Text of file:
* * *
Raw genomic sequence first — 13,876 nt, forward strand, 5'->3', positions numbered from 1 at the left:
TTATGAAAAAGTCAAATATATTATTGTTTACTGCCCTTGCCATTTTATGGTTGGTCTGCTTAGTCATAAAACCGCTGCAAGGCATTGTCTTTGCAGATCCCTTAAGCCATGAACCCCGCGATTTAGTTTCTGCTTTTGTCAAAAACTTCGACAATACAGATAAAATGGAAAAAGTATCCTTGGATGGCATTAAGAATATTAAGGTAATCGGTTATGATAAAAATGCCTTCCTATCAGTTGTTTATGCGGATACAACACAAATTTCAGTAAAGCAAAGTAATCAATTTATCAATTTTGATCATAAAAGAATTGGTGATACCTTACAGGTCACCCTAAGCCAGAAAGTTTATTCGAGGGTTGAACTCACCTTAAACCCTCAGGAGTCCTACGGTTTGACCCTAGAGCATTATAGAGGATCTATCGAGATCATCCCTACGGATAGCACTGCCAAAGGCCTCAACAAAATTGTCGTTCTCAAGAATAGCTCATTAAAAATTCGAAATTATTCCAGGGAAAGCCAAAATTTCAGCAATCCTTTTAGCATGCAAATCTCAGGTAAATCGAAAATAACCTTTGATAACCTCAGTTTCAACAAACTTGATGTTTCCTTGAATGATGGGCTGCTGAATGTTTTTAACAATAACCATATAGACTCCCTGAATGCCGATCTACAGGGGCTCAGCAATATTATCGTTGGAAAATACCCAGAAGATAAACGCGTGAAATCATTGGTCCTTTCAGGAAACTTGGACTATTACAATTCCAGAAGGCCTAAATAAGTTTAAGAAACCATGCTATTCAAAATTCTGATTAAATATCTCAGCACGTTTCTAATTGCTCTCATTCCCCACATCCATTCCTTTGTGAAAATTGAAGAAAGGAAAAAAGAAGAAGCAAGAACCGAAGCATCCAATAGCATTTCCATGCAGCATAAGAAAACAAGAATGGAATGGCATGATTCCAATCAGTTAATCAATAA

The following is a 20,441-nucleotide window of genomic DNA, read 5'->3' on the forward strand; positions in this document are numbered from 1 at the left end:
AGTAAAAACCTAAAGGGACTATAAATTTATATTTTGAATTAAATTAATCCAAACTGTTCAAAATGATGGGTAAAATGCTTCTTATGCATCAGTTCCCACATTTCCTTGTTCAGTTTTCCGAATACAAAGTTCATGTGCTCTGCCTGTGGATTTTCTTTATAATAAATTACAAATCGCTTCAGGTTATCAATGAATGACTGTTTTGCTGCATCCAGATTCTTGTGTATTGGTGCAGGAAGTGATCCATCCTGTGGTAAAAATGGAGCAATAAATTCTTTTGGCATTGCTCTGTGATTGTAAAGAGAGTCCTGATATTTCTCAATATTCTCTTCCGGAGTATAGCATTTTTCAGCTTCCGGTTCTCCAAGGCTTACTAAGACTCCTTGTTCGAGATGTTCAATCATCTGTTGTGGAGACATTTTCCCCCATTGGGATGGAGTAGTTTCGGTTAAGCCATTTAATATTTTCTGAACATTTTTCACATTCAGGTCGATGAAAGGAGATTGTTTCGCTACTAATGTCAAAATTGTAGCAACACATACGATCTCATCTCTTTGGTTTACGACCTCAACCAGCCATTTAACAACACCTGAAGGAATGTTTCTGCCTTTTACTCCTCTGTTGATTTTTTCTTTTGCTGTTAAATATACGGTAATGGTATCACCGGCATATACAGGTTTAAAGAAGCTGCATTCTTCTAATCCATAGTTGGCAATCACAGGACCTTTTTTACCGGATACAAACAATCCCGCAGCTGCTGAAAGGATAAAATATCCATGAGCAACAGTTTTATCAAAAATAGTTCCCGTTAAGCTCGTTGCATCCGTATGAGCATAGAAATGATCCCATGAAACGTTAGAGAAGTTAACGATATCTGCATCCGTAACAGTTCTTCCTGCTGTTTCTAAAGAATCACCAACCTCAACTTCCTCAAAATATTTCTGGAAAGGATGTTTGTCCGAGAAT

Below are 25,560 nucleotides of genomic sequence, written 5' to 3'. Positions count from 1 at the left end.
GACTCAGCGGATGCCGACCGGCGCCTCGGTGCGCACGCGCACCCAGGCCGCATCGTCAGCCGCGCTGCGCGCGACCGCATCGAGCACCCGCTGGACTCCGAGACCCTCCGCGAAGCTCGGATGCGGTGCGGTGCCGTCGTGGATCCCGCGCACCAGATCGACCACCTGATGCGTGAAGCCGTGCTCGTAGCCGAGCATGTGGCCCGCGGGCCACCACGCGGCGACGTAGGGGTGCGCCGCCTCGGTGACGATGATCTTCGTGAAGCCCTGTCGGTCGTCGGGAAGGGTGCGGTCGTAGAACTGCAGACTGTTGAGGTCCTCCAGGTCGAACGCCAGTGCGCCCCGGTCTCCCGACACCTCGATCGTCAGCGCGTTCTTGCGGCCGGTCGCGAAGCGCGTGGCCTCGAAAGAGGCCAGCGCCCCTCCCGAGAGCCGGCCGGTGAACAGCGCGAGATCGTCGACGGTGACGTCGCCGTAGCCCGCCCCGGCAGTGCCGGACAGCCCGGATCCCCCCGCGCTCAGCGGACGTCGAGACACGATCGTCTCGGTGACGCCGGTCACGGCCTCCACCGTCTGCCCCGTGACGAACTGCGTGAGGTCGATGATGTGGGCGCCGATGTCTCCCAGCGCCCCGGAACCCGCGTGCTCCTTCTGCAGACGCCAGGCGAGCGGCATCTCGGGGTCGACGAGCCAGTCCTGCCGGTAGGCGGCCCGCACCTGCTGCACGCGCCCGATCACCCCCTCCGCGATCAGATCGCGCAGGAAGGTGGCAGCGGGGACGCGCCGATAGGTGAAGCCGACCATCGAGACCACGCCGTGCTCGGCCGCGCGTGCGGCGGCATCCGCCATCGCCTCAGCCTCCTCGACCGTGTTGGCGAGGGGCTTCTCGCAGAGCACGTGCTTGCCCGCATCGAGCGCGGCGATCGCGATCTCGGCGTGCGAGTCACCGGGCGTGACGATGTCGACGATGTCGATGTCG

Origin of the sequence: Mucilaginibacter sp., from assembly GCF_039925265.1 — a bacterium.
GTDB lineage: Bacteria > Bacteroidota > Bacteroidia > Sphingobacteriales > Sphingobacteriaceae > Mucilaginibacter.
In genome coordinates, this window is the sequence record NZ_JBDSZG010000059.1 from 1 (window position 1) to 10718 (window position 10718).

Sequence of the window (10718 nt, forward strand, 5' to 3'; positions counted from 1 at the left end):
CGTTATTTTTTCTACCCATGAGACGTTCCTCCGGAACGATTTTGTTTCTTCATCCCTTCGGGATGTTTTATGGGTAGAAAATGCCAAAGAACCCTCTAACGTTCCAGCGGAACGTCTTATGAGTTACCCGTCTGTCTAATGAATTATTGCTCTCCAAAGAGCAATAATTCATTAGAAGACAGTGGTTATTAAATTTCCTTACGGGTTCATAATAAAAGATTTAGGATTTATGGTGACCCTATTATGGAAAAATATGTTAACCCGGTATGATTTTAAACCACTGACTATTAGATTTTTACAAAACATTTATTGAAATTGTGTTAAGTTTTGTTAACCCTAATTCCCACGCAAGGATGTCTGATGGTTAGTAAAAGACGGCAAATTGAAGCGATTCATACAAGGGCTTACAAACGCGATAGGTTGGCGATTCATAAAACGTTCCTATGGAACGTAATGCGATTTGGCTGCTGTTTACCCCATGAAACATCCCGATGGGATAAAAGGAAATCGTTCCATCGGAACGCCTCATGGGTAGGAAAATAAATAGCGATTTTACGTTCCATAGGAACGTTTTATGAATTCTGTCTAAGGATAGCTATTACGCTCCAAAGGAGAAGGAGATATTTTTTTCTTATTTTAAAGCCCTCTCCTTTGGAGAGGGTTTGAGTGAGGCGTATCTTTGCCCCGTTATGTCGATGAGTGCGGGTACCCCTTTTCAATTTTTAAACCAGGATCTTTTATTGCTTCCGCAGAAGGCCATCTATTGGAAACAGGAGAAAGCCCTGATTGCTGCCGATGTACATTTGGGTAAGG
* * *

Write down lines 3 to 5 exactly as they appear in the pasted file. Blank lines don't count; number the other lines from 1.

The following is a 20,441-nucleotide window of genomic DNA, read 5'->3' on the forward strand; positions in this document are numbered from 1 at the left end:
AGTAAAAACCTAAAGGGACTATAAATTTATATTTTGAATTAAATTAATCCAAACTGTTCAAAATGATGGGTAAAATGCTTCTTATGCATCAGTTCCCACATTTCCTTGTTCAGTTTTCCGAATACAAAGTTCATGTGCTCTGCCTGTGGATTTTCTTTATAATAAATTACAAATCGCTTCAGGTTATCAATGAATGACTGTTTTGCTGCATCCAGATTCTTGTGTATTGGTGCAGGAAGTGATCCATCCTGTGGTAAAAATGGAGCAATAAATTCTTTTGGCATTGCTCTGTGATTGTAAAGAGAGTCCTGATATTTCTCAATATTCTCTTCCGGAGTATAGCATTTTTCAGCTTCCGGTTCTCCAAGGCTTACTAAGACTCCTTGTTCGAGATGTTCAATCATCTGTTGTGGAGACATTTTCCCCCATTGGGATGGAGTAGTTTCGGTTAAGCCATTTAATATTTTCTGAACATTTTTCACATTCAGGTCGATGAAAGGAGATTGTTTCGCTACTAATGTCAAAATTGTAGCAACACATACGATCTCATCTCTTTGGTTTACGACCTCAACCAGCCATTTAACAACACCTGAAGGAATGTTTCTGCCTTTTACTCCTCTGTTGATTTTTTCTTTTGCTGTTAAATATACGGTAATGGTATCACCGGCATATACAGGTTTAAAGAAGCTGCATTCTTCTAATCCATAGTTGGCAATCACAGGACCTTTTTTACCGGATACAAACAATCCCGCAGCTGCTGAAAGGATAAAATATCCATGAGCAACAGTTTTATCAAAAATAGTTCCCGTTAAGCTCGTTGCATCCGTATGAGCATAGAAATGATCCCATGAAACGTTAGAGAAGTTAACGATATCTGCATCCGTAACAGTTCTTCCTGCTGTTTCTAAAGAATCACCAACCTCAACTTCCTCAAAATATTTCTGGAAAGGATGTTTGTCCGAGAAT

Below are 25,560 nucleotides of genomic sequence, written 5' to 3'. Positions count from 1 at the left end.